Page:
Producer Of Fraudulent Identification Documents Pleads Guilty in Federal Court
Mario Bravo Romualdo, 27, of Mexico pleaded guilty today in U.S. District Court to document fraud, arising from his possession of devices designed for making false federal and state identification documents, announced David Rivera, Acting U.S. Attorney for the Middle District of Tennessee.
Romualdo was arrested on October 24, 2012 while attempting to sell fraudulent identification documents including a Social Security Card and an Employment Authorization Card. He was indicted by a federal grand jury on November 29, 2012, along with co-defendants Isaias Hernandez Ramos, Juan Tello Leynes, and Maria Marquez Ramirez, who were charged with document fraud and conspiring with Bravo Romualdo to produce, transfer, and possess false identification documents, including false Social Security Cards and false Permanent Resident Cards. Charges against the co-defendants are pending.
“The production and sale of false identification documents is a threat to our national security and to the integrity of government programs,” said Acting U.S. Attorney David Rivera. “This office will remain committed to prosecuting those who commit document fraud.”
"Document fraud is an incredibly serious crime that potentially enables terrorists and other criminals to enter the United States under false pretenses," said Homeland Security Investigations New Orleans Special Agent in Charge Raymond R. Parmer Jr. "Homeland Security Investigations will aggressively investigate and seek prosecution of individuals who threaten national security by producing fraudulent government documents.” Parmer oversees a five-state area to include Tennessee, Alabama, Arkansas, Louisiana and Mississippi.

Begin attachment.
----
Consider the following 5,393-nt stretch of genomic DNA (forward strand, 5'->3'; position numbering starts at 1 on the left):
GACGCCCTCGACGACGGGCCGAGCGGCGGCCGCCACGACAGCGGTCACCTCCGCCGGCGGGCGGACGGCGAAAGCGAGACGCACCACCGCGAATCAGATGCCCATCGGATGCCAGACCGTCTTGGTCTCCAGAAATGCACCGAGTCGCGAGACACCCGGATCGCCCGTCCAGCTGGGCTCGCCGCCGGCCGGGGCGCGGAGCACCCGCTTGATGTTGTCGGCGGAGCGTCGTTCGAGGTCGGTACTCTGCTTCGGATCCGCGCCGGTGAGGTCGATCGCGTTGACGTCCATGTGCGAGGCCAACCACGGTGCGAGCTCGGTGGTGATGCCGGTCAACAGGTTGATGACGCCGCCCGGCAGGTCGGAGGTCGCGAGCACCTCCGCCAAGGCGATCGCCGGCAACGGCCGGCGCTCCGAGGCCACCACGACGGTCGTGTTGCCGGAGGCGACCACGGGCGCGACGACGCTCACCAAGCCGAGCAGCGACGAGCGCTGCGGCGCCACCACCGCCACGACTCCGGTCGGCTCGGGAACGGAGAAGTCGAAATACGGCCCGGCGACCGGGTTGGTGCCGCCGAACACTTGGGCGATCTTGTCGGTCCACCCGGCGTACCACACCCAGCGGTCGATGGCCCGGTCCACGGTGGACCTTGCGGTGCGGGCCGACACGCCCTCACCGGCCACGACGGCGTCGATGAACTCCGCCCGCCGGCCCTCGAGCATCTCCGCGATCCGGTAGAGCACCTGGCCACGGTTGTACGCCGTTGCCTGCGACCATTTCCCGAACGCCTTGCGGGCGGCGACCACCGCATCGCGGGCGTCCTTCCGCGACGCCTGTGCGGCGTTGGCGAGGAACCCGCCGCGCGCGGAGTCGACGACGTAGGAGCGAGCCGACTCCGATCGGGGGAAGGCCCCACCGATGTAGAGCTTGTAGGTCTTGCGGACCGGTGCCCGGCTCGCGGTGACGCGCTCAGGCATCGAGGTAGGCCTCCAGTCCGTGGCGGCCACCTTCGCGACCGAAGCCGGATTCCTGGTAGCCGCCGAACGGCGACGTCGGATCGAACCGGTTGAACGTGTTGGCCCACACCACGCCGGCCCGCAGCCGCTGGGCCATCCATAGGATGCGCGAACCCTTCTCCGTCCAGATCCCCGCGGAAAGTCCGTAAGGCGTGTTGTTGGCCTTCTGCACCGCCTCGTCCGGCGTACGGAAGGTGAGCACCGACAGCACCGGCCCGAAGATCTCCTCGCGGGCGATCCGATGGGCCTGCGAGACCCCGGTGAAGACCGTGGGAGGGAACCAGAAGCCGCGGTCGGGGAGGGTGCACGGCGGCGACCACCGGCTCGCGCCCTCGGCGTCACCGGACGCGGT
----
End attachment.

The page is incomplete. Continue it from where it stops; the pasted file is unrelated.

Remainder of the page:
During the plea hearing, Bravo Romualdo admitted possessing document-making devices, including 17 blank cards bearing a seal of the United States Department of Justice; 54 blank cards bearing the names and emblems of various states; and a specialized card printer and other electronic equipment designed for manufacturing false identification documents. Romualdo further admitted using these devices to produce false documents, including false Permanent Resident Cards.
Romualdo is scheduled to be sentenced by Senior Judge John T. Nixon on July 26, 2013. He faces up to 15 years in prison and a fine of up to $250,000.
This case was investigated by agents with the U.S. Department of Homeland Security, Homeland Security Investigations and by the Tennessee Department of Safety and Homeland Security Identity Crimes Unit. The case is being prosecuted by Assistant United States Attorney William F. Abely.
An indictment is merely an accusation and is not evidence of guilt. All defendants are presumed innocent unless and until proven guilty in a court of law.